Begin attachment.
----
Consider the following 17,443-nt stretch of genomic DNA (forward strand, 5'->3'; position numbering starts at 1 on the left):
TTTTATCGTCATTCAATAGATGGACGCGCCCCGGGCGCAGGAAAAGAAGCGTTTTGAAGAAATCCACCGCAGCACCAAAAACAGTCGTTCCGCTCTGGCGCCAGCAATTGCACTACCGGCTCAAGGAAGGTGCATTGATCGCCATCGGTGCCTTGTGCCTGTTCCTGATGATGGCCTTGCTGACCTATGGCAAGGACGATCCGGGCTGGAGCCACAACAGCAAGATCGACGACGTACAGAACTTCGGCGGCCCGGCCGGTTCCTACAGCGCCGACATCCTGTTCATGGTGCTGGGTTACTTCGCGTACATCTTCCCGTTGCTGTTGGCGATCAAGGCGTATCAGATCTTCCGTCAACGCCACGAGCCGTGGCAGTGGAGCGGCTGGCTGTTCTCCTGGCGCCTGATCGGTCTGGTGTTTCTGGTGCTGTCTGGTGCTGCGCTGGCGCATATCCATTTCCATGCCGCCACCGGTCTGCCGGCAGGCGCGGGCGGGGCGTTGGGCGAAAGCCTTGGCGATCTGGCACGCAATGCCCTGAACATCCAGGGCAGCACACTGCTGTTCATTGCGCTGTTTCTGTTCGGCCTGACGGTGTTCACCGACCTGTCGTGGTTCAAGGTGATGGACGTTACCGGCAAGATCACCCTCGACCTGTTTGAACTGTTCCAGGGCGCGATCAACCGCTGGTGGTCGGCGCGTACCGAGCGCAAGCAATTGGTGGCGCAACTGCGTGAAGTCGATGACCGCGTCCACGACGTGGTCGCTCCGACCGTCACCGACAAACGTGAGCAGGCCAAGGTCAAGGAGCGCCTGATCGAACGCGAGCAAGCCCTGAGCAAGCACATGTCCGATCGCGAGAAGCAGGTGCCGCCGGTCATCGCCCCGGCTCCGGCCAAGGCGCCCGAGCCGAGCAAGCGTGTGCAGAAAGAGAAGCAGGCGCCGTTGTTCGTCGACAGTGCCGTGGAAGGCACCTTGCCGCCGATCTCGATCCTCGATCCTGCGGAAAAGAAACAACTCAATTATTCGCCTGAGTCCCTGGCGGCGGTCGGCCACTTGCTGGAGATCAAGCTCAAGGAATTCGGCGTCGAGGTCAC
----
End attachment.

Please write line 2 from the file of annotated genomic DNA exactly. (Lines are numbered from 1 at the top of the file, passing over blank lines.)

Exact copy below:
TTTTATCGTCATTCAATAGATGGACGCGCCCCGGGCGCAGGAAAAGAAGCGTTTTGAAGAAATCCACCGCAGCACCAAAAACAGTCGTTCCGCTCTGGCGCCAGCAATTGCACTACCGGCTCAAGGAAGGTGCATTGATCGCCATCGGTGCCTTGTGCCTGTTCCTGATGATGGCCTTGCTGACCTATGGCAAGGACGATCCGGGCTGGAGCCACAACAGCAAGATCGACGACGTACAGAACTTCGGCGGCCCGGCCGGTTCCTACAGCGCCGACATCCTGTTCATGGTGCTGGGTTACTTCGCGTACATCTTCCCGTTGCTGTTGGCGATCAAGGCGTATCAGATCTTCCGTCAACGCCACGAGCCGTGGCAGTGGAGCGGCTGGCTGTTCTCCTGGCGCCTGATCGGTCTGGTGTTTCTGGTGCTGTCTGGTGCTGCGCTGGCGCATATCCATTTCCATGCCGCCACCGGTCTGCCGGCAGGCGCGGGCGGGGCGTTGGGCGAAAGCCTTGGCGATCTGGCACGCAATGCCCTGAACATCCAGGGCAGCACACTGCTGTTCATTGCGCTGTTTCTGTTCGGCCTGACGGTGTTCACCGACCTGTCGTGGTTCAAGGTGATGGACGTTACCGGCAAGATCACCCTCGACCTGTTTGAACTGTTCCAGGGCGCGATCAACCGCTGGTGGTCGGCGCGTACCGAGCGCAAGCAATTGGTGGCGCAACTGCGTGAAGTCGATGACCGCGTCCACGACGTGGTCGCTCCGACCGTCACCGACAAACGTGAGCAGGCCAAGGTCAAGGAGCGCCTGATCGAACGCGAGCAAGCCCTGAGCAAGCACATGTCCGATCGCGAGAAGCAGGTGCCGCCGGTCATCGCCCCGGCTCCGGCCAAGGCGCCCGAGCCGAGCAAGCGTGTGCAGAAAGAGAAGCAGGCGCCGTTGTTCGTCGACAGTGCCGTGGAAGGCACCTTGCCGCCGATCTCGATCCTCGATCCTGCGGAAAAGAAACAACTCAATTATTCGCCTGAGTCCCTGGCGGCGGTCGGCCACTTGCTGGAGATCAAGCTCAAGGAATTCGGCGTCGAGGTCAC